Used to drought conditions, the people of Copper Creek, Texas are not prepared for the torrential downpour that has Davis creek overflowing its banks. Returning to the station, deputy Alexander James Bridgerton, AKA Bridge, sees a strange jeep parked where no vehicle should be. Upon investigating, Bridge discovers that the jeep belongs to former resident, Doug Jones. Both guys have certainly grown up and as they appraise each other, it becomes obvious that they are interested in each other.
Doug, a certified lifeguard and endurance swimmer, offers to help the local authorities with the flood efforts and soon the men are assigned to search part of the flooded valley for survivors. As the flood waters rise, so does the sexual tension between the two men, but can anything come of their attraction when Copper Creek is slowly disappearing under water?
Nothing brings a community together like a natural disaster and I have found that many people love the concept of floods, tornados, hurricanes, and the like as long as they don’t have to live through the chaos.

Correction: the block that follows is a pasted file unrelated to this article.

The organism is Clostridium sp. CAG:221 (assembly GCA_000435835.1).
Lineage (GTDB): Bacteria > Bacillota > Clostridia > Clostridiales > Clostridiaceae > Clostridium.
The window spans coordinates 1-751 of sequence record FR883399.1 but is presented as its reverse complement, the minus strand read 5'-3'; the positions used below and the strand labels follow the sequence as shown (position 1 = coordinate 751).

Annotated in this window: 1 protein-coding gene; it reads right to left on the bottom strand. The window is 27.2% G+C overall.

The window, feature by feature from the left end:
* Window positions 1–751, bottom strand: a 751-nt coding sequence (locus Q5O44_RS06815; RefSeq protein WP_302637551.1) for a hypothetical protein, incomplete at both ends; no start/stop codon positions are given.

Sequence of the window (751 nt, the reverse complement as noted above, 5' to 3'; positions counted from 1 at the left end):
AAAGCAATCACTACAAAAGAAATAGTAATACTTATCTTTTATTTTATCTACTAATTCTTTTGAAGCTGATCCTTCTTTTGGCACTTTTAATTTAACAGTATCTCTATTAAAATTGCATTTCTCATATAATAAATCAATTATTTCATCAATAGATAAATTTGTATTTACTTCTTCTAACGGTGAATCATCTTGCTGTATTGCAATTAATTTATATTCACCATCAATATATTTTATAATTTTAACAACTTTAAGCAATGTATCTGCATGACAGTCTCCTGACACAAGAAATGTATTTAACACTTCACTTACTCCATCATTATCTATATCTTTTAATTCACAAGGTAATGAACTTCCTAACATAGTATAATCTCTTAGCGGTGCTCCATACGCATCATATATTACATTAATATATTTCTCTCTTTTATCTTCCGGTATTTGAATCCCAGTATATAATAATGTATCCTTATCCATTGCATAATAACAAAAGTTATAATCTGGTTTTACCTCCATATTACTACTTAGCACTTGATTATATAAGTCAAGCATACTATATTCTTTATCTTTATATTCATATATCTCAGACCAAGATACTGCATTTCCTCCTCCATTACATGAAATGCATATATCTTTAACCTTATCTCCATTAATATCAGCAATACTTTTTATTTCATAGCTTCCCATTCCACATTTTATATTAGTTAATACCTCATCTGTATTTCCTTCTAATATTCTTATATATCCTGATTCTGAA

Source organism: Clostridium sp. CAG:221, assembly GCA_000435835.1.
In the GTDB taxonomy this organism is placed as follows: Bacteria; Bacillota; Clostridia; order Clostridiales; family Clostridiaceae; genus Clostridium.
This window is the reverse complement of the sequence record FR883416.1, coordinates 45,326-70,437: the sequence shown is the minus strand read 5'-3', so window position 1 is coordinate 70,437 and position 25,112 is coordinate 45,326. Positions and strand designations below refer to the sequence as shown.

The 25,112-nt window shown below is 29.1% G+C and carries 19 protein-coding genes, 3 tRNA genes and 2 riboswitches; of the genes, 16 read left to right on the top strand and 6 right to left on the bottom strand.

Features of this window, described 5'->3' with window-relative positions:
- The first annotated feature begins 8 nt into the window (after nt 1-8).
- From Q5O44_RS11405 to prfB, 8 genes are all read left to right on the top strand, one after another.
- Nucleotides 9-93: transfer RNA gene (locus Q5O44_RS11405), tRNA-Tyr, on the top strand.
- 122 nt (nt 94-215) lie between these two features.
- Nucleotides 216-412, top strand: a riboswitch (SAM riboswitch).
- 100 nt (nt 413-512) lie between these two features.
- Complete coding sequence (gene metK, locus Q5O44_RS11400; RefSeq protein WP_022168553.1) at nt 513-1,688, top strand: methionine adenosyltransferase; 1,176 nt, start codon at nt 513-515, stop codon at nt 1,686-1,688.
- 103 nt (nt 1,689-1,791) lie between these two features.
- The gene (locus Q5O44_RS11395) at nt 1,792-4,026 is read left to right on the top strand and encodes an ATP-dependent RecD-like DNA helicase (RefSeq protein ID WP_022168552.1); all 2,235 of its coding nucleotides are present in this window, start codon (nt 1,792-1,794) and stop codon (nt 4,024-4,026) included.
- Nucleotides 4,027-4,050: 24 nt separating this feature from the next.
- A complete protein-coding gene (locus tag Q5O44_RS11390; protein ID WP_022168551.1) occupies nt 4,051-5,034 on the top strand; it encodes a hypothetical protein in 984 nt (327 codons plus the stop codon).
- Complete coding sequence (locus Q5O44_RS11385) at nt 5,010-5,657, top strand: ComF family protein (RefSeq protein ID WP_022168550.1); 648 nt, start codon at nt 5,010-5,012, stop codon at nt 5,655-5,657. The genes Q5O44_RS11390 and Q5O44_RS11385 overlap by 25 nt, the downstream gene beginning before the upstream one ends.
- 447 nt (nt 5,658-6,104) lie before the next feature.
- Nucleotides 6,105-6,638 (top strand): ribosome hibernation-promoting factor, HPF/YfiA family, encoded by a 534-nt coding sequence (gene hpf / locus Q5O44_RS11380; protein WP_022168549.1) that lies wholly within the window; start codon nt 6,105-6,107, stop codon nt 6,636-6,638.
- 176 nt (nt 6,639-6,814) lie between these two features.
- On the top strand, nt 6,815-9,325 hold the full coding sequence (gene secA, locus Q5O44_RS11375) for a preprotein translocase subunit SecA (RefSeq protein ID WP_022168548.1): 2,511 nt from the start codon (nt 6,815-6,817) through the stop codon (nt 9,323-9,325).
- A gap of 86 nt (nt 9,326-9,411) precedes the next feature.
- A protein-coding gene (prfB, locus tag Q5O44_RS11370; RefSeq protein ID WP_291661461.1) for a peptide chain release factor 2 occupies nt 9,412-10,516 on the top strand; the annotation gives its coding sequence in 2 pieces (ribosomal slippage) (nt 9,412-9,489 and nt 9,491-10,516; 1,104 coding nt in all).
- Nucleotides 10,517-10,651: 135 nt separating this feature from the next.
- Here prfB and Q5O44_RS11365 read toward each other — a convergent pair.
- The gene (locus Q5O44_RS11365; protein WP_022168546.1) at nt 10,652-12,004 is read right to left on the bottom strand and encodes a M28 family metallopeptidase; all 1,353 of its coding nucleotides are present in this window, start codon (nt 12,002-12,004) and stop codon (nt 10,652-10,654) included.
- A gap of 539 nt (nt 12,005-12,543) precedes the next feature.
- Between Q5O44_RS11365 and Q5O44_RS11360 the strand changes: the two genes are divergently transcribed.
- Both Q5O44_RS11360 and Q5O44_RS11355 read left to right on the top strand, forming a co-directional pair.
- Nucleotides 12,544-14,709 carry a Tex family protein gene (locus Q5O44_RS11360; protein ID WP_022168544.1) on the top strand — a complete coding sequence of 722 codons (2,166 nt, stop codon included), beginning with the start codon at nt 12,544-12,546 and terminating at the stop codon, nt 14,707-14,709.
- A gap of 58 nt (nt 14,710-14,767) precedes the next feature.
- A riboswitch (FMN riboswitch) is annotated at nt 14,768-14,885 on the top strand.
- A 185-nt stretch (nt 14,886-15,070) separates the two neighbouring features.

I must say that Dease did a very good job creating Copper Creek and its inhabitants. Bridge and Doug were great characters, with enough of a past to allow us to overlook their “insta-love.” Both guys were solid, three dimensional, and, if do say so myself, sounded really hot. But what really did it for me in terms of the characters were the many secondary characters who were also well thought out and executed, providing depth to the story without overpowering the main storyline.
Although this was a contemporary story, the world building was critical to the plot and characters, and here is another area that Dease addressed exceptionally well. I felt that I had a good lay of the land, and could visualize the town as it succumbed to the flood waters, feeling that slight bit of empathy for the residents and their losses.
So, I am a big fan of continuity, and I noticed a few areas that did to make sense to me. First, if the power was out the night before, how did it just go out the day after? Also, if Bridge was supposed to get home at 6:00 pm, how did he end up patrolling all night and getting home at 8:00 am? From all other indicators, his family would not have allowed him to over do it. Another problem that caught my eye was the whole “rescue on Shady lane,” which did not add enough to the overall story and felt like unneccesary extra action, wasted, and to be honest, slightly confusing because of that.
Overall, this is a decent story, worth reading even with the issues that I came across,. I think I will investigate other stories in the Storming Love: Flood series since I am a big fan of short stories and novellas.